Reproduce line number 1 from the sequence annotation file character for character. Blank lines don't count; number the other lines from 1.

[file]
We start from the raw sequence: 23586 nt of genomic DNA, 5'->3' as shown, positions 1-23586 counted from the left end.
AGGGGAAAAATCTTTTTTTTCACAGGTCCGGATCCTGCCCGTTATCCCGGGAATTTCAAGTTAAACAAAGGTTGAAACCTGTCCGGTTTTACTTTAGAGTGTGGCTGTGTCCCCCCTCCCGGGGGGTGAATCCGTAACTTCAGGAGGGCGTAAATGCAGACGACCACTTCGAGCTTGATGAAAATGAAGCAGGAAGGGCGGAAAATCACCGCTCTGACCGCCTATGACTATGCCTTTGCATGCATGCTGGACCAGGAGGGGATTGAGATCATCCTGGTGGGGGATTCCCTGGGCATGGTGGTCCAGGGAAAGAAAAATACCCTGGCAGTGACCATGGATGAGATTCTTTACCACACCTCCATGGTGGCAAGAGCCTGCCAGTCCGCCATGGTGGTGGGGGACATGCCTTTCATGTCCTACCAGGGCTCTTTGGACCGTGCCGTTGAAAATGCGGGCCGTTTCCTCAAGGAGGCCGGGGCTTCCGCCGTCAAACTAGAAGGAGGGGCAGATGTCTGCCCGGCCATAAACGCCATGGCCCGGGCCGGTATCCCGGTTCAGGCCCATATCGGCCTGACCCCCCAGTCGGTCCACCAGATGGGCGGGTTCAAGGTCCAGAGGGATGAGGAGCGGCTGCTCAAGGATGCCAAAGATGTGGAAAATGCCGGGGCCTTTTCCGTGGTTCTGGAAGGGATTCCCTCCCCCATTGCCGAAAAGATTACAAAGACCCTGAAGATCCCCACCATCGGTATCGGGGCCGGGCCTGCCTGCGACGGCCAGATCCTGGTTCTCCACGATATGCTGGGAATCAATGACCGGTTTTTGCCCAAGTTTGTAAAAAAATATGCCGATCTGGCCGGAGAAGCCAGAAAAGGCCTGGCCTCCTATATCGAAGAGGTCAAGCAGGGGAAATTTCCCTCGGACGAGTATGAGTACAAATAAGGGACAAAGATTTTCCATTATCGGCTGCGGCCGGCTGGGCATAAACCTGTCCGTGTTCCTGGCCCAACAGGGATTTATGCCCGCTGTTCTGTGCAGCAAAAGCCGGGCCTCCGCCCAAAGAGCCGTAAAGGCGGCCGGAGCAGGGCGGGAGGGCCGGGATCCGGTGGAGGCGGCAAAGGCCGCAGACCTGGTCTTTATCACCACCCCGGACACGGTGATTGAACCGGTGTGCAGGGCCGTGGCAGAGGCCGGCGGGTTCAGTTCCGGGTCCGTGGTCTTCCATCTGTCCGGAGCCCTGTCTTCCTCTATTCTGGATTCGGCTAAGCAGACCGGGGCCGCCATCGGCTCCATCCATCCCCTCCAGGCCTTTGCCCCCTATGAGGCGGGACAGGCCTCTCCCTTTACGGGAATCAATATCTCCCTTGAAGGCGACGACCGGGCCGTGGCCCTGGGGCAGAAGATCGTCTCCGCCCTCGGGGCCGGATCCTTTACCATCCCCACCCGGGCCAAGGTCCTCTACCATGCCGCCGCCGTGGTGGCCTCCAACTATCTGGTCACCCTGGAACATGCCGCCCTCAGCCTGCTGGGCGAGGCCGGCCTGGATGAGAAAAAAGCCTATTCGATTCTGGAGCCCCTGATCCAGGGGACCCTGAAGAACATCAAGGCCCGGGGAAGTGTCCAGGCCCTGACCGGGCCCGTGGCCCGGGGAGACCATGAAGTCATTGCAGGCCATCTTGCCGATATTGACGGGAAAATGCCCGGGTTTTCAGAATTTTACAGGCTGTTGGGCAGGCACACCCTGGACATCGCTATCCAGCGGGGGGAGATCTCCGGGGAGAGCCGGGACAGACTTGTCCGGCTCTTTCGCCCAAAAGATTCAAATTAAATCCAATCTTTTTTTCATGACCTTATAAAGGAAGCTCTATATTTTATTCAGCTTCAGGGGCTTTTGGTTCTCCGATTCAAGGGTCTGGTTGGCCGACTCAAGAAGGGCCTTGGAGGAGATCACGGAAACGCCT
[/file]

We start from the raw sequence: 23586 nt of genomic DNA, 5'->3' as shown, positions 1-23586 counted from the left end.